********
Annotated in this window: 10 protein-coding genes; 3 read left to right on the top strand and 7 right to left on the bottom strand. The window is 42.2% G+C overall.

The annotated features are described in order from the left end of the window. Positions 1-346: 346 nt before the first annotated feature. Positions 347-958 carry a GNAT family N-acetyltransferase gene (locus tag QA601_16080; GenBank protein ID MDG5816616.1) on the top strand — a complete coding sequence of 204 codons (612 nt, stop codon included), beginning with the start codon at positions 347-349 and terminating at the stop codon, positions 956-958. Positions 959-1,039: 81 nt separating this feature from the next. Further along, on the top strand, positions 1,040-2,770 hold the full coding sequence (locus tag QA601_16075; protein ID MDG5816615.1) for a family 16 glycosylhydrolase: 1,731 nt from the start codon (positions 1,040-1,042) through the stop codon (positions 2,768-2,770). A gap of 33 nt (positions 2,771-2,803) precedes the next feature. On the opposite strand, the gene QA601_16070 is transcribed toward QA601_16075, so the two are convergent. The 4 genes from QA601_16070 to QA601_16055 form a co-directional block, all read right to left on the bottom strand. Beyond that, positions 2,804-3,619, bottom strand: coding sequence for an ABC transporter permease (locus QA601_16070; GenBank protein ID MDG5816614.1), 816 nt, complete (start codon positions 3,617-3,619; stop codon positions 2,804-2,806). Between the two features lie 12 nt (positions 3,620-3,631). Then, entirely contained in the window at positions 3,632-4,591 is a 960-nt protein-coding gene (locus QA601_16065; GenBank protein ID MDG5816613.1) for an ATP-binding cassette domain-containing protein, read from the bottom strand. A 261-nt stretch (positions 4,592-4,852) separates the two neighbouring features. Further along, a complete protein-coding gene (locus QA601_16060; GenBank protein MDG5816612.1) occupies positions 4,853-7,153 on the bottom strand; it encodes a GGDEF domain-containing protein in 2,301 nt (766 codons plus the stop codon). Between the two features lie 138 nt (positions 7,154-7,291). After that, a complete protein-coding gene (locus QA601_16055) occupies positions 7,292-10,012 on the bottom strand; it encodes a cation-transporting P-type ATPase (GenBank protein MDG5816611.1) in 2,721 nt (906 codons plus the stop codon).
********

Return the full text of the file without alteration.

Annotated in this window: 10 protein-coding genes; 3 read left to right on the top strand and 7 right to left on the bottom strand. The window is 42.2% G+C overall.

The annotated features are described in order from the left end of the window. Positions 1-346: 346 nt before the first annotated feature. Positions 347-958 carry a GNAT family N-acetyltransferase gene (locus tag QA601_16080; GenBank protein ID MDG5816616.1) on the top strand — a complete coding sequence of 204 codons (612 nt, stop codon included), beginning with the start codon at positions 347-349 and terminating at the stop codon, positions 956-958. Positions 959-1,039: 81 nt separating this feature from the next. Further along, on the top strand, positions 1,040-2,770 hold the full coding sequence (locus tag QA601_16075; protein ID MDG5816615.1) for a family 16 glycosylhydrolase: 1,731 nt from the start codon (positions 1,040-1,042) through the stop codon (positions 2,768-2,770). A gap of 33 nt (positions 2,771-2,803) precedes the next feature. On the opposite strand, the gene QA601_16070 is transcribed toward QA601_16075, so the two are convergent. The 4 genes from QA601_16070 to QA601_16055 form a co-directional block, all read right to left on the bottom strand. Beyond that, positions 2,804-3,619, bottom strand: coding sequence for an ABC transporter permease (locus QA601_16070; GenBank protein ID MDG5816614.1), 816 nt, complete (start codon positions 3,617-3,619; stop codon positions 2,804-2,806). Between the two features lie 12 nt (positions 3,620-3,631). Then, entirely contained in the window at positions 3,632-4,591 is a 960-nt protein-coding gene (locus QA601_16065; GenBank protein ID MDG5816613.1) for an ATP-binding cassette domain-containing protein, read from the bottom strand. A 261-nt stretch (positions 4,592-4,852) separates the two neighbouring features. Further along, a complete protein-coding gene (locus QA601_16060; GenBank protein MDG5816612.1) occupies positions 4,853-7,153 on the bottom strand; it encodes a GGDEF domain-containing protein in 2,301 nt (766 codons plus the stop codon). Between the two features lie 138 nt (positions 7,154-7,291). After that, a complete protein-coding gene (locus QA601_16055) occupies positions 7,292-10,012 on the bottom strand; it encodes a cation-transporting P-type ATPase (GenBank protein MDG5816611.1) in 2,721 nt (906 codons plus the stop codon).